Not All Words.
Contrary to our wishes, some of the most significant events of our lives can be forgotten: paths taken and avoided, people we knew that were important, presence at insignificant events that later led to significant changes. Often it is worthwhile to have a reference point.
And not all Journal entries are words ...
My woman friend, who eventually became my life mate, studied photography in college. Everywhere we went, she took her camera. One cool day when we were visiting her parents, we went out for a quick walk through the neighborhood.
On impulse, she took this photograph.
I didn’t think much about it at the time. It was just one among many she took of me. Now, however, I recognize this portrait as one of my personal favorites.
The image captures not only my features (which have surely changed!), but it also reminds me of the time and provides for me a bridge to the issues I was dealing with at the time. Many of those issues, primarily dealing with my place in the world and my desire to become “a more human form of BE-ing” are some that I continue to work with to this today.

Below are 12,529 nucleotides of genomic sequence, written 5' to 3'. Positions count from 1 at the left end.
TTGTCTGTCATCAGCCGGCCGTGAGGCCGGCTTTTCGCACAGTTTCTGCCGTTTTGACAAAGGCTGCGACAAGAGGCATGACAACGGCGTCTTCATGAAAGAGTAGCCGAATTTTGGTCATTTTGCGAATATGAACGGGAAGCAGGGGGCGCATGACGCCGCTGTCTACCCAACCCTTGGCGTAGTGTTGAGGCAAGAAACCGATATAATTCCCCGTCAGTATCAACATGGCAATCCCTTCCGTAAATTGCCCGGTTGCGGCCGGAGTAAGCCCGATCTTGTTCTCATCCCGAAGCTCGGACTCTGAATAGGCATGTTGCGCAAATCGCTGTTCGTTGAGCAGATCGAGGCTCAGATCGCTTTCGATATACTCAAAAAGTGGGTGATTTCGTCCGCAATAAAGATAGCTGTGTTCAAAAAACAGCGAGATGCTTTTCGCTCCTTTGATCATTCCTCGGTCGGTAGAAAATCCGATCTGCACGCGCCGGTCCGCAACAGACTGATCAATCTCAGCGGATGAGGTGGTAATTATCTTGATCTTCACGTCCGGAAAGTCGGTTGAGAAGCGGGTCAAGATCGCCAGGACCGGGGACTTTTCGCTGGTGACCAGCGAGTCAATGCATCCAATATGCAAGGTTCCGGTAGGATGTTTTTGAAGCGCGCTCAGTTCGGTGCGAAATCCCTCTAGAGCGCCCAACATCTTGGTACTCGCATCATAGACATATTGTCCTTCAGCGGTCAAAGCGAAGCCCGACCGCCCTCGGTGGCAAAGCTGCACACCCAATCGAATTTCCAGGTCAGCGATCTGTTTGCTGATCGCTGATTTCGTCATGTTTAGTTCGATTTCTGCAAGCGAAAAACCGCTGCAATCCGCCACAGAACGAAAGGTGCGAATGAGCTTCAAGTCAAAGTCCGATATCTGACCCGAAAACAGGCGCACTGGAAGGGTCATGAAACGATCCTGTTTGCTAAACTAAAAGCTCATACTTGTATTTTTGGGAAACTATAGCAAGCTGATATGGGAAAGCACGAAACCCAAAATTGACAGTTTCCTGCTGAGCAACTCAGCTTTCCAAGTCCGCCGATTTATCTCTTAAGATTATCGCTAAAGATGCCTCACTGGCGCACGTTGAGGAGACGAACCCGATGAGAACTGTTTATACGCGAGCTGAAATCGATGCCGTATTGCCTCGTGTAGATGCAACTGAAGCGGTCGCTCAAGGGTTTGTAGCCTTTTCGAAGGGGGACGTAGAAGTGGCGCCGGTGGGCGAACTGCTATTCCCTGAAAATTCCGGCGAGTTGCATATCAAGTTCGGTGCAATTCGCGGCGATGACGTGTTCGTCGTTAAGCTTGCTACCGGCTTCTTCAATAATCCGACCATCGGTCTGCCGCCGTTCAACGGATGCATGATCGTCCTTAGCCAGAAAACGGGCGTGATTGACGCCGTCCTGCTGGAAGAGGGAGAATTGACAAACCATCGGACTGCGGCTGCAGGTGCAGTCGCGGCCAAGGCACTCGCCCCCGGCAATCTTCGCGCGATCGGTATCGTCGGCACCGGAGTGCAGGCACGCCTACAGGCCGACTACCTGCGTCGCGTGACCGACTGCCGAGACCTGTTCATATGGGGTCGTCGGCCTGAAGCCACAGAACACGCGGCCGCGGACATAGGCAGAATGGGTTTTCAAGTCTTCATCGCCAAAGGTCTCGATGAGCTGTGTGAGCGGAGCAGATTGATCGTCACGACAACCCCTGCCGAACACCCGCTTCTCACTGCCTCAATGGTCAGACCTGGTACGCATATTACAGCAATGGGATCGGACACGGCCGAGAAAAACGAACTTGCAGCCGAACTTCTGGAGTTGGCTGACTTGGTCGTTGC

Similarly, at one time “getting back to basics” was all the rage, but we didn’t know if we would really be able to shake off our dependency on the city.
The opportunity arose, quite by “accident” to work weekends on a small farm in north Texas. If we decided it was for us, we could help to develop a small group of like-minded families centered on the farm.
We and some friends decided it would be worth the effort, and spent several weekends there. The small, one room cabin had a wood-burning stove for heat, and it was often fairly chilly. But it was astoundingly quiet, with plenty of time for reflection and writing.
While we were there, a calf was born, a neighbor’s field caught on fire and people from all surrounding farms, including us, came to fight it with shovels and blankets.
This simple picture of my friend and I shoveling “fertilizer” from the back of the farm’s truck brings back recollections of quite evenings, good conversation and hot chocolate made from real milk and cocoa – as well as the hard work.
We also learned that despite the wonderful experiences, we were not quite the pioneers we would have to be. Yet, this experience – this road not taken – was a significant memory captured not in words but in a single photograph now part of my Journal storehouse.
Content © copyright 1996-2009
By Gerry Starnes All rights reserved.